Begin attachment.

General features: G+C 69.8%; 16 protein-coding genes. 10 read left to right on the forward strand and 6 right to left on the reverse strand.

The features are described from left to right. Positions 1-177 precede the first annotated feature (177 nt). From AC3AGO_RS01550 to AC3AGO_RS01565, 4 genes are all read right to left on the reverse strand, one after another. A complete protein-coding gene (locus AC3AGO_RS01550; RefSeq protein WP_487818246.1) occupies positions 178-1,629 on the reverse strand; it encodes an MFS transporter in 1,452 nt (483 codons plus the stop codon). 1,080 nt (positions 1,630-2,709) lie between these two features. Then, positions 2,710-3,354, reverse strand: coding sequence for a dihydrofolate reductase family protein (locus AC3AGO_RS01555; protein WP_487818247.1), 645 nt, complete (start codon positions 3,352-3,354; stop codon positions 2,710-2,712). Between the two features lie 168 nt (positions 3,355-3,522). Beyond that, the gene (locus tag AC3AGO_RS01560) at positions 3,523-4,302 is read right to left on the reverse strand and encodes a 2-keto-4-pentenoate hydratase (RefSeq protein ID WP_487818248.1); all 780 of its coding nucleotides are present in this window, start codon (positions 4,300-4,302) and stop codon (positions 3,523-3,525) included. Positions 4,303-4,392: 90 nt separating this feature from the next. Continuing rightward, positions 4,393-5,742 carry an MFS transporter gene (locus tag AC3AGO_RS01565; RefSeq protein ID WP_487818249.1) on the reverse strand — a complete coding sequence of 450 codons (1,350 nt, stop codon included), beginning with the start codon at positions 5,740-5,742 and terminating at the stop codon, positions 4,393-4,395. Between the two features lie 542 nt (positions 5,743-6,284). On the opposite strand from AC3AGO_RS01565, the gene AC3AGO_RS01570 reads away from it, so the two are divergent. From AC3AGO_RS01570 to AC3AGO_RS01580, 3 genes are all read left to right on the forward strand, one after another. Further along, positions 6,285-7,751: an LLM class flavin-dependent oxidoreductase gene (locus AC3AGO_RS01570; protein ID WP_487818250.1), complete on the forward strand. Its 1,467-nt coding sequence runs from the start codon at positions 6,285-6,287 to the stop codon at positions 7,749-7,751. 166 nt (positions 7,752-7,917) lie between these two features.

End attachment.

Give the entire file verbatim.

General features: G+C 69.8%; 16 protein-coding genes. 10 read left to right on the forward strand and 6 right to left on the reverse strand.

The features are described from left to right. Positions 1-177 precede the first annotated feature (177 nt). From AC3AGO_RS01550 to AC3AGO_RS01565, 4 genes are all read right to left on the reverse strand, one after another. A complete protein-coding gene (locus AC3AGO_RS01550; RefSeq protein WP_487818246.1) occupies positions 178-1,629 on the reverse strand; it encodes an MFS transporter in 1,452 nt (483 codons plus the stop codon). 1,080 nt (positions 1,630-2,709) lie between these two features. Then, positions 2,710-3,354, reverse strand: coding sequence for a dihydrofolate reductase family protein (locus AC3AGO_RS01555; protein WP_487818247.1), 645 nt, complete (start codon positions 3,352-3,354; stop codon positions 2,710-2,712). Between the two features lie 168 nt (positions 3,355-3,522). Beyond that, the gene (locus tag AC3AGO_RS01560) at positions 3,523-4,302 is read right to left on the reverse strand and encodes a 2-keto-4-pentenoate hydratase (RefSeq protein ID WP_487818248.1); all 780 of its coding nucleotides are present in this window, start codon (positions 4,300-4,302) and stop codon (positions 3,523-3,525) included. Positions 4,303-4,392: 90 nt separating this feature from the next. Continuing rightward, positions 4,393-5,742 carry an MFS transporter gene (locus tag AC3AGO_RS01565; RefSeq protein ID WP_487818249.1) on the reverse strand — a complete coding sequence of 450 codons (1,350 nt, stop codon included), beginning with the start codon at positions 5,740-5,742 and terminating at the stop codon, positions 4,393-4,395. Between the two features lie 542 nt (positions 5,743-6,284). On the opposite strand from AC3AGO_RS01565, the gene AC3AGO_RS01570 reads away from it, so the two are divergent. From AC3AGO_RS01570 to AC3AGO_RS01580, 3 genes are all read left to right on the forward strand, one after another. Further along, positions 6,285-7,751: an LLM class flavin-dependent oxidoreductase gene (locus AC3AGO_RS01570; protein ID WP_487818250.1), complete on the forward strand. Its 1,467-nt coding sequence runs from the start codon at positions 6,285-6,287 to the stop codon at positions 7,749-7,751. 166 nt (positions 7,752-7,917) lie between these two features.